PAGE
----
She wore a colorful furry coat on the first night of Coachella, paired with white rectangular-framed sunglasses with pink lenses and a crocheted pink hat.
She described it as “funky, fresh, rainbow because I’m gay as f—. You just have to be out and loud and proud.”
Jon Andre Parrilla, 23, and Jeffrey Perez, 24, both of Connecticut, sported a Coachella look inspired by what Parrilla described as “extravagant, flowy, liberating desert vibes.”
“Fashion is our favorite form of self-expression and I love Coachella because you can live up to your fullest potential without any judgment,” Parrilla said.
Raeya Necochea, 25, of Walnut Creek, sported a cow-print ensemble for the first day of the festival.
“I wanted an outfit that accentuated who I am as a bold and outgoing woman. The cow print, boots, blinged-out hat and red lips to match just felt right,” she said.
Josh Hallquist had a costume change planned once he arrived at Coachella on Sunday.
The 31-year-old from Los Angeles ditched his shorts and T-shirt for a full bodysuit covered in mirrors in geometric shapes.
“I was not about to sit on a shuttle, sweating away,” Hallquist said.
Frank Ocean and Hallquist’s friends were among the reasons to attend the festival.
“I like music, I like to serve a look.”
Kayley O’Neal has attended Coachella with her mom since 2017. Now 18, the San Diego resident enjoyed the freedom of being able to do more of the things she wanted to do at the fest, such as being in the mosh pit and meeting new people with similar music interests.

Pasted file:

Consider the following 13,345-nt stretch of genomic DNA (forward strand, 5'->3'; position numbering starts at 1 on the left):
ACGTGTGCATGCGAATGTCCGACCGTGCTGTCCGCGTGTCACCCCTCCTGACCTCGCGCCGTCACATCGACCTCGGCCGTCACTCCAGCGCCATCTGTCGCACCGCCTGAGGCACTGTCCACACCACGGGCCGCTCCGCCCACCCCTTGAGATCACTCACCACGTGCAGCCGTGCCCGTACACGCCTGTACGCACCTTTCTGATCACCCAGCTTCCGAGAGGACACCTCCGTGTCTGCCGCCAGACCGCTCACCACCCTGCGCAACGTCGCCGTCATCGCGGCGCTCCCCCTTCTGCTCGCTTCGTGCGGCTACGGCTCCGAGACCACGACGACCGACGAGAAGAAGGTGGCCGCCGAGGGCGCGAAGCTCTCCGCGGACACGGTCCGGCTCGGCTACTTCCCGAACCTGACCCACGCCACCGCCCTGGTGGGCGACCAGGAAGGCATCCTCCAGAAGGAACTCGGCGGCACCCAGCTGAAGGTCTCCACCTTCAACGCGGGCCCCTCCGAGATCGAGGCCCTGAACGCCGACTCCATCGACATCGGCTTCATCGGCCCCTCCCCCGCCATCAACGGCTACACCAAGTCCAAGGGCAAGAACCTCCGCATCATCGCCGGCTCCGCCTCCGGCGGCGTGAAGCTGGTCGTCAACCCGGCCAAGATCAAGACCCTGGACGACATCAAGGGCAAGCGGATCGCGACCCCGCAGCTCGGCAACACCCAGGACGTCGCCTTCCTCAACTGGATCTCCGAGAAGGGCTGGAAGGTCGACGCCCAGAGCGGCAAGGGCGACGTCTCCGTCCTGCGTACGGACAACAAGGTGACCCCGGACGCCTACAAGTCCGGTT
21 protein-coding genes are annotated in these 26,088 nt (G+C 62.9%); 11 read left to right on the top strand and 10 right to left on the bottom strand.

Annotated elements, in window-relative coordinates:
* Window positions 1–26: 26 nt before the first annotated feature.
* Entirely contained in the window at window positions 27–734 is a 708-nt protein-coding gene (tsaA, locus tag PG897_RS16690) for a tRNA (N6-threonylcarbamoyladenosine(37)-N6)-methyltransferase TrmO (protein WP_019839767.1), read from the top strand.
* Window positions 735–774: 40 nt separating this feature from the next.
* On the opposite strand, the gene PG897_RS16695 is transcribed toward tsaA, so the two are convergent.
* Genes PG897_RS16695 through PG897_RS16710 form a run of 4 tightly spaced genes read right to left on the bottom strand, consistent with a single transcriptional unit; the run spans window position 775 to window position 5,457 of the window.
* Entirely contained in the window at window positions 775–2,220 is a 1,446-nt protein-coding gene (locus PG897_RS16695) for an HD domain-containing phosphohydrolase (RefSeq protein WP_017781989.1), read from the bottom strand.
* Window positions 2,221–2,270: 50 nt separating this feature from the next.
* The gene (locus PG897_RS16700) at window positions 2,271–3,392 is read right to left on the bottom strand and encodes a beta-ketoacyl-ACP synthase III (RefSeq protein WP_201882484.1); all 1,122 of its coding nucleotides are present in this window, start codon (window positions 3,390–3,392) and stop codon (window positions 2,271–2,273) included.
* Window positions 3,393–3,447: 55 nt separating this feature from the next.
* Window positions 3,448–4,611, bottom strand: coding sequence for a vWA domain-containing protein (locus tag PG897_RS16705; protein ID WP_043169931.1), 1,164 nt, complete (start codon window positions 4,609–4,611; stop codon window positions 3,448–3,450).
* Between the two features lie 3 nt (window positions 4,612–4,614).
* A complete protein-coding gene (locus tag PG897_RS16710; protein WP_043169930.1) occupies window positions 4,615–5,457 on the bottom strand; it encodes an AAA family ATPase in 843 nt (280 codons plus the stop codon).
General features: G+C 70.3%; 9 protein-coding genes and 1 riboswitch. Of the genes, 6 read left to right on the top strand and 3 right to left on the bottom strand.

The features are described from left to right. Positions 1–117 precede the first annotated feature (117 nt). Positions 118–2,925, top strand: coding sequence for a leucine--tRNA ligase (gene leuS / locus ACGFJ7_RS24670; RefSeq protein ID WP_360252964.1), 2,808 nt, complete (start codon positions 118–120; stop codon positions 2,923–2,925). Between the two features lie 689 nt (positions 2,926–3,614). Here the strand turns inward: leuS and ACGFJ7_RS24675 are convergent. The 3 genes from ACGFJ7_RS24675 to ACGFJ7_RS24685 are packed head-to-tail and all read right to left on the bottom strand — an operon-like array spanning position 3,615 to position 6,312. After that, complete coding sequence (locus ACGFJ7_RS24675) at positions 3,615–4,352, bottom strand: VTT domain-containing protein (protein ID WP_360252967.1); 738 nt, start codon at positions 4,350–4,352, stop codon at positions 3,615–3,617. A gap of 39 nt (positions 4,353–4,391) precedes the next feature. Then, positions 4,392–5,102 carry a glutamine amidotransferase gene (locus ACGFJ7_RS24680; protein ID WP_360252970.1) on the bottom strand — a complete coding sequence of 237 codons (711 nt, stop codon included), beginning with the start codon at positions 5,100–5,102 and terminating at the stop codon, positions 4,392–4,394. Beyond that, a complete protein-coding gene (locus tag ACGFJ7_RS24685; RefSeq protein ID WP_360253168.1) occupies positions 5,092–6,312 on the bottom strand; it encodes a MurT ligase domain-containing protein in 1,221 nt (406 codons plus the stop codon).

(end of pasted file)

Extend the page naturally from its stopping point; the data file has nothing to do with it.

“I wanted to bring something unique, trendy and appeasing to the eye. I wanted to get away from the denim, the flowers, the fringe and the lace so I went with a metallic, ‘out of this world look,’” she said about her silver metallic dress.
One of the things she loved about the festival?
“Bonding with my mom and making new memories.”
Pop culture inspired the Coachella outfits of festival attendees Derek Muhammad and Miles Woods.
Muhammad, a 25-year-old from Atlanta, said “Everything Everywhere All at Once” is one of his favorite movies and the film features Stephanie Hsu wearing pearls in a pivotal scene of the movie.
“I’m like, ‘Hell yeah, I can rock pearls.’”
Muhammad’s top was made of strings of different sizes, with a crucifix in the middle.
Meanwhile, Woods’ Coachella look included silvery spiky nails inspired by X-Men character Lady Deathstrike.
“I just love how she was fierce and just fought against Wolverine. That’s what I try to embody every day.”
The 29-year-old from Glendale also sported a T-shirt-turned-halter-top that denounced racism and a pair of zebra-print pants.
Jesus Mendoza wanted to blend elements from three different areas in his Coachella style.
The 23-year-old wore a flower and palm-print shirt “full of South Beach Miami swagger” with a pair of black leather pants featuring a Western style cross stitch as a nod to “the desert environment of Coachella.”
Mendoza also incorporated “the urban style of Los Angeles based on the leather material on the pants and silver hardware scattered from my Givenchy shoe buckles to my jewelry.”
This story originally appeared on LA Times